AU Fashion Society weighs-in on the role of gendered clothing in 2020
As gender-bending fashion trends become popular, AU students share their thoughts on the impact of gender norms in fashion
Over the past two decades, the prominence of traditional gender roles has generally diminished in American culture. Several mainstream celebrities, such as Harry Styles and Timothée Chalamet, have been seen wearing traditionally feminine pieces, such as heels, blouses, ruffles and pink shades. Billy Porter created an iconic fashion moment in 2019 with his extravagant ball gown at the Oscars. Social media trends on apps, such as TikTok, allow spaces for boys who want to paint their nails, put on makeup or wear skirts. Girls have the space to wear baggy men’s jeans and oversized sweatshirts.
“Gender norms have a great influence on the expectations of what one is supposed to wear and look like,” said Dean Riley, a spokesperson for Revolution: The AU Fashion Society. “There are consistencies of what a man and what a woman in traditional roles are supposed to look like and represent. We’re seeing more people starting to move to break those norms. That is something exciting, but to be honest, we still have a long way to go.”
Riley and Kristen Batstone, the vice president of events and logistics for Revolution, agreed that gender norms in fashion are reflective of the deeper patriarchal constructs that exist in our society.
“A big part of gender norms in fashion is a way to police gender or a way to police identity,” said Batstone, a women’s, gender and sexuality studies major. “[Gender norms] have been influential in constructing these rigid norms of masculinity and femininity. As we start, particularly in the gender studies field, to learn more about gender, we understand that these presentations are not representative to how people actually identify or feel comfortable in presenting themselves as.”
While some people feel comfortable expressing their true identity with fashion choices that might challenge gender norms, many still feel restricted to clothes that fit in with traditional norms.
“Society tells us that the masculine is right, and masculine is good,” Batstone said. “Fashion puts forth this message that masculine is the standard in which we strive to and conform to.”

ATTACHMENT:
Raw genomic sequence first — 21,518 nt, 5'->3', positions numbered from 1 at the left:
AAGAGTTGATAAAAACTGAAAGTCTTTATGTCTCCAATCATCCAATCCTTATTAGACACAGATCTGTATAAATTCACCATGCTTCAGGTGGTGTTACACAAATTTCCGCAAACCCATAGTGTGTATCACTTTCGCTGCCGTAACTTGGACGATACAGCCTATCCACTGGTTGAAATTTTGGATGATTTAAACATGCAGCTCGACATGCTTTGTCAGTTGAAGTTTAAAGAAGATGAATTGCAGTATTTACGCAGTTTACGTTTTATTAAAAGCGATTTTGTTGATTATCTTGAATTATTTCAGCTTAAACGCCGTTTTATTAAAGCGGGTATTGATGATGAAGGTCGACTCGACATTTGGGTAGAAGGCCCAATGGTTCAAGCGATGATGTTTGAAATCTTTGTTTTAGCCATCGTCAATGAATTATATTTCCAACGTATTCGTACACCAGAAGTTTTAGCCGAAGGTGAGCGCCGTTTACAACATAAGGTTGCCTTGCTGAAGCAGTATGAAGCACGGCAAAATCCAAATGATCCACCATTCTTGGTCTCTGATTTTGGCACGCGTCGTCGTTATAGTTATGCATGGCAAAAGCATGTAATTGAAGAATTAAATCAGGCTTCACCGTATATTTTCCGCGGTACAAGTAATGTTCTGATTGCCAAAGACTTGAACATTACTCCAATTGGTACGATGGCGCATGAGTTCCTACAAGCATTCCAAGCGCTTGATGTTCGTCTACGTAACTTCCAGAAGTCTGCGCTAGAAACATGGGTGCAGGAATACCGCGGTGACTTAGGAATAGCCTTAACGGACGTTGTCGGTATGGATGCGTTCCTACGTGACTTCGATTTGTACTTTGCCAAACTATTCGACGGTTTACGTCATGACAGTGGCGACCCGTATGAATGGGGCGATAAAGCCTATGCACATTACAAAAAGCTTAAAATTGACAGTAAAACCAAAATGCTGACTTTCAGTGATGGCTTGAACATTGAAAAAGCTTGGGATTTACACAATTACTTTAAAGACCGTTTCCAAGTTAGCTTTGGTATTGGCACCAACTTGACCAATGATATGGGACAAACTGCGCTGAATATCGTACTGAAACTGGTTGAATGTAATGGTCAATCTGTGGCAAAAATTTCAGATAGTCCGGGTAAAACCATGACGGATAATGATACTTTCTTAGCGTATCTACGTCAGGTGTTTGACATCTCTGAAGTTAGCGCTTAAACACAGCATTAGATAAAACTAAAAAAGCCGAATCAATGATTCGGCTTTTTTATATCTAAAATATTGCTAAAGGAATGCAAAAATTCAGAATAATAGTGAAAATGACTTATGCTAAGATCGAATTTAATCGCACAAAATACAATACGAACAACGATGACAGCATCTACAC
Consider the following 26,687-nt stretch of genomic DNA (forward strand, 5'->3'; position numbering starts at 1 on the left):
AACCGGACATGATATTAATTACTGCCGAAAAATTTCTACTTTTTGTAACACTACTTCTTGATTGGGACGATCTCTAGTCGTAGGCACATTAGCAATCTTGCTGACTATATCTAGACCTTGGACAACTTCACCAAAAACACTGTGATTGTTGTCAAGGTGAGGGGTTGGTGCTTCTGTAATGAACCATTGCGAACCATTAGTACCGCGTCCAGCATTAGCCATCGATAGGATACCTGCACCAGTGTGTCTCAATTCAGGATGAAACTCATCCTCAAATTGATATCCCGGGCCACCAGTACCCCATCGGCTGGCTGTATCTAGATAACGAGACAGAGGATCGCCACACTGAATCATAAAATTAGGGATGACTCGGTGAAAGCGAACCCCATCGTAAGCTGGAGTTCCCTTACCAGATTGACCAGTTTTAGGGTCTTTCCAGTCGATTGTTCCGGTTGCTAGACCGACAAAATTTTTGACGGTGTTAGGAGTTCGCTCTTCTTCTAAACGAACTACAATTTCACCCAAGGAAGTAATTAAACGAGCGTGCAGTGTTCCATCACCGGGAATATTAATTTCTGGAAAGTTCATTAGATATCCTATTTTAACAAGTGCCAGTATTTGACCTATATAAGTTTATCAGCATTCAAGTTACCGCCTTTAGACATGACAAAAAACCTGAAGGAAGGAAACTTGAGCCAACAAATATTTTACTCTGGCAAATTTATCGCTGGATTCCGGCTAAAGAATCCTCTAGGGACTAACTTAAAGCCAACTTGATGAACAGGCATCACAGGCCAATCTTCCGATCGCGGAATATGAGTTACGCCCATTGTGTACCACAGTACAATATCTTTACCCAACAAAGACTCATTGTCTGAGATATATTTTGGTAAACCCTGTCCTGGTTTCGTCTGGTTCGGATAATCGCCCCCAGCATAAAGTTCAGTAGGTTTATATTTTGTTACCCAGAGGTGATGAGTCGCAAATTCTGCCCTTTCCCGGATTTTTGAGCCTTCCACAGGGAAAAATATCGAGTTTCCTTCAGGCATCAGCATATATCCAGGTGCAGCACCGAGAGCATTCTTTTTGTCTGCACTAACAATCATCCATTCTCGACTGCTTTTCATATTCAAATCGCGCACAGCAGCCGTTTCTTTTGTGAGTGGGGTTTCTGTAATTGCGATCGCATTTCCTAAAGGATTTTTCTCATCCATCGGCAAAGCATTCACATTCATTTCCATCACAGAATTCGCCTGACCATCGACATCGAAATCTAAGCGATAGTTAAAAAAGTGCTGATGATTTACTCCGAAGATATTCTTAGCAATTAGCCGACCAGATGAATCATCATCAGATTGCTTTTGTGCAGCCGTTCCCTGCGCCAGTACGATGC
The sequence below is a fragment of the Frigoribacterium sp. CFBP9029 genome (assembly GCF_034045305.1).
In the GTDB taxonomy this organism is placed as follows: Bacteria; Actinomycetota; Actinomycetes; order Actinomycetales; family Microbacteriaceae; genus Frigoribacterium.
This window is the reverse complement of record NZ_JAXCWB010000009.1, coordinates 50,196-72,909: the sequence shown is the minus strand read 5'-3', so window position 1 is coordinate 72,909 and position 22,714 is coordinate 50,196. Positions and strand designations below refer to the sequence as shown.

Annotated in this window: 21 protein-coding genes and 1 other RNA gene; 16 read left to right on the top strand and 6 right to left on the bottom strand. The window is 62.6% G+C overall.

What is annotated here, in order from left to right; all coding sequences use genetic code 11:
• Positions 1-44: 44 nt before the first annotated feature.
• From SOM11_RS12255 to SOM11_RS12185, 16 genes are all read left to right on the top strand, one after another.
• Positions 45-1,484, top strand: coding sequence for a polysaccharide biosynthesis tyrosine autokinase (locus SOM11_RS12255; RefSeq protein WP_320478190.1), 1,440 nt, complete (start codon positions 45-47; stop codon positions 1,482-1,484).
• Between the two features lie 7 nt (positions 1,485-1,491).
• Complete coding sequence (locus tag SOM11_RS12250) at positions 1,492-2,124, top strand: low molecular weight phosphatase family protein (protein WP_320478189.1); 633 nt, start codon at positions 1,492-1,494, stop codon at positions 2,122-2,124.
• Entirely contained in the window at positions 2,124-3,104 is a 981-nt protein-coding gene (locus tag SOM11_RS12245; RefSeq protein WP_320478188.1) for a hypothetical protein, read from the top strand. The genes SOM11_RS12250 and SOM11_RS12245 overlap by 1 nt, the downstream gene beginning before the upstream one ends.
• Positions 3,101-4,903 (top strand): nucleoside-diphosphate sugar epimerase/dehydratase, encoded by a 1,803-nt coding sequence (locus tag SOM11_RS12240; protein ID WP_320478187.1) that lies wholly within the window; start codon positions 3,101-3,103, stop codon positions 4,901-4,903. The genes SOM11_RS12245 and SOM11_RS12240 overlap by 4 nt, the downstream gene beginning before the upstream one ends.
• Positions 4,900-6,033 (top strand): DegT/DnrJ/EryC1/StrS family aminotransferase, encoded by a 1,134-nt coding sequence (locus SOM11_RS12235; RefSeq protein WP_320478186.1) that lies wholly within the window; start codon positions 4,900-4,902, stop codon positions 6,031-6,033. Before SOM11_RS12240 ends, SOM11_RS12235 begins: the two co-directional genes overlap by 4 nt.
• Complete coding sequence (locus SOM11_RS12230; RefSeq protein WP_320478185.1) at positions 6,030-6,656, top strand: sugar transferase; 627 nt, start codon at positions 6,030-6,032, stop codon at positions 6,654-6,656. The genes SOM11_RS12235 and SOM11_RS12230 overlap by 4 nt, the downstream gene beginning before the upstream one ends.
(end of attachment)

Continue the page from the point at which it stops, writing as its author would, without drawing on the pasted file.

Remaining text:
Batstone said that men who wear more feminine clothing are often questioned about their sexual orientation.
“A lot of people will say they support a man in a skirt, but then when it comes to it, there’s an association, like ‘Is he gay?’ ‘Is he part of the LGBTQ community?’” Riley said. “There is this automatic association with the queer community. Sexuality and what you wear should not be linked. That's the whole point of breaking this idea that there’s a box you’re supposed to fit into.”
Accessibility also plays a key role in peoples’ fashion choices, as celebrities like Harry Styles or Billy Porter have the resources for fashion that most people don’t possess.
“Not only are the celebrities wealthy, but they also have a lot of social capital, which allows them to explore gender in their fashion,” Batstone said. “They are in an environment that is safe for them. Not everybody is in an environment where they are safe to do that.”
Many high-end luxury brands have designed gender-bending clothing pieces for these celebrities. However, the majority of clothing stores don’t sell clothes like this.
“My clothing choices are different than the most masculine, straight, cis men, but I haven’t ever worn a skirt,” Riley said. “There, I stop myself. Partly because I'm conscious of what others are thinking, but also accessibility. I can't afford Gucci. When Zara and H&M start selling skirts for men, it would be different. When men have to stop shopping in the women’s section to buy a skirt, then we’ve seen greater change.”
Not only do Riley and Batstone believe that cheaper, more popular stores should introduce more gender-bending clothing options, but they also present the idea of androgynous fashion.
Riley said that breaking gender barriers within fashion can empower people.
“I think gender norms stop a lot of people from feeling comfortable enough to present themselves to the world as their most true and authentic self,” Riley said.